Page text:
To help them achieve this goal, the creative team--executive creative director and art director Craig Markus and copywriter Shalom Auslander-- turned to Campfire Pictures, a content production company known for its online videos for Audi, among others. Working on a limited budget, Campfire gave two filmmakers the opportunity to interpret the idea of “life uncomplicated” and then posted the films online to start the conversation. The first film featured a dog overwhelmed by the pressures of the metrosexual lifestyle, while the second featured a GI Joe doll in a “World Gone Pretty” where the hero suffers the indignities of modern living (chest hair waxing, striped shirts, “no carb” beer) before rebelling and running home, nude, to put on his favorite pair of 501s.)
To publicize the videos and continue the conversation, the team, working with Campfire, employed a series of targeted guerilla efforts. On the day the web site launched, unbranded Polaroid photos featuring screen grabs from one of the Web films and a mysterious hand-written url at the bottom were left in CD racks, coffee shops, bars and other places that twentysomethings were sure to find them. The idea was to leverage people’s voyeuristic tendencies and to jumpstart the word-of-mouth campaign.
At the same time, a store decal appeared in Levi’s stores throughout the US, offering a free t-shirt to anyone who bought two pairs of 501s. The t-shirt contained a slogan that further brought the idea of “uncomplicate” to life, with lines like “Hair: Shampoo & Conditioner. Stylist: Me.”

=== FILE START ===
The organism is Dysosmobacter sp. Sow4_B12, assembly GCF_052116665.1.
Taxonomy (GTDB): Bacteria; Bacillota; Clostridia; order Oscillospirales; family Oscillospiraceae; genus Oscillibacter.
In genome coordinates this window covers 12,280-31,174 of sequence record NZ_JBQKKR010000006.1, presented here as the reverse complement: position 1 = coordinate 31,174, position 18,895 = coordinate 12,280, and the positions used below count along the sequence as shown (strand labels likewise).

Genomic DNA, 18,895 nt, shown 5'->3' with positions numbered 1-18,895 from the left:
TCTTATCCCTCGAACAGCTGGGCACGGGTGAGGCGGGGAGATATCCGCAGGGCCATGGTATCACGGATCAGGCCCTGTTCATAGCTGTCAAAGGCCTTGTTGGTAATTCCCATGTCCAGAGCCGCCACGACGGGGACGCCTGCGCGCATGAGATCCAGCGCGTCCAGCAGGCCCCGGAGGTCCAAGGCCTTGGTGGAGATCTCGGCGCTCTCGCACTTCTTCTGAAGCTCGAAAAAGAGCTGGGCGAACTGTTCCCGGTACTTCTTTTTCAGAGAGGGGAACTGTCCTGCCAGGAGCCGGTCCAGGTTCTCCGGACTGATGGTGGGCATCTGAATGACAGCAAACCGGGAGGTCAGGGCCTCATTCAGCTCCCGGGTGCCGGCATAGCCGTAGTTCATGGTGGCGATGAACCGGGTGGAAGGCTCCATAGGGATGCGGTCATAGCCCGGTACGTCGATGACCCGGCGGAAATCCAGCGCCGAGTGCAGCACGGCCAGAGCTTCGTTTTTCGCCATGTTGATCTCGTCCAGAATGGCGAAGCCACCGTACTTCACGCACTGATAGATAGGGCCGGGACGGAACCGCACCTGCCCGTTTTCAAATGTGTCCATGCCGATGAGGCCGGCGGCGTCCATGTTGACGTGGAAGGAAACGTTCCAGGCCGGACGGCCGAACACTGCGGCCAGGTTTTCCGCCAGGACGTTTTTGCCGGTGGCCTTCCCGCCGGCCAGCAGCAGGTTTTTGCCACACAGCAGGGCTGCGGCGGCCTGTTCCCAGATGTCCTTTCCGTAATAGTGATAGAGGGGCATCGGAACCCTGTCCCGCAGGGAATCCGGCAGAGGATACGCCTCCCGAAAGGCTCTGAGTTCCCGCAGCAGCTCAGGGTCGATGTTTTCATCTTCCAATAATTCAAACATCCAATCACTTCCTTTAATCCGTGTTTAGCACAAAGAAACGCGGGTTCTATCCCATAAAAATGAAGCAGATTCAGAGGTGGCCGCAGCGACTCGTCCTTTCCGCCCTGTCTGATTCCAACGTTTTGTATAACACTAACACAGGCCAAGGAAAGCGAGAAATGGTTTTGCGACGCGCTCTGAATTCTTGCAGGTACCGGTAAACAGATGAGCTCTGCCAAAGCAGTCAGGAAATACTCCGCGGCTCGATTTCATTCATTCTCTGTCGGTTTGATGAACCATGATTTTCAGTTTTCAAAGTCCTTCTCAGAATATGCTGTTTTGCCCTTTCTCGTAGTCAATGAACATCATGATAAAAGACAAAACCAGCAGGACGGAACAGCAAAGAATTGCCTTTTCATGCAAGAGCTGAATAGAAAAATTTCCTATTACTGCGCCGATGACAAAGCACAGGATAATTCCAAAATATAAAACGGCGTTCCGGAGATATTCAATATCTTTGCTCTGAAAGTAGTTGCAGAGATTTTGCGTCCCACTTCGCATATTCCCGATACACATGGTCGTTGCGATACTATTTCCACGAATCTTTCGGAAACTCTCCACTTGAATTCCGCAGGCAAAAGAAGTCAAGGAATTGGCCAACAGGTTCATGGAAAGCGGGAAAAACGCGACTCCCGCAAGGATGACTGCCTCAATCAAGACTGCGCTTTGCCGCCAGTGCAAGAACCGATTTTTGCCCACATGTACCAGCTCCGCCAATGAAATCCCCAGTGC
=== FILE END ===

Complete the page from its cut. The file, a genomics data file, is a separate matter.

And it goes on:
Four days after the web site and first video went live, the team launched a blog from the film’s director, where he was able to talk about the shoot and where viewers could link to the videos. The positioning of the blog allowed Levi’s to get the Uncomplicate message into the blogosphere environment, where conversations happen naturally and where Levi’s could become part of the conversation.
Customized editorial (with links) on MSNBC.com helped to further publicize the film, as did provocative wild postings on the streets of New York, Los Angeles and San Francisco. In addition, 80,000 coffee cups with statements about the need to uncomplicate were distributed on college campuses throughout the New York metropolitan area.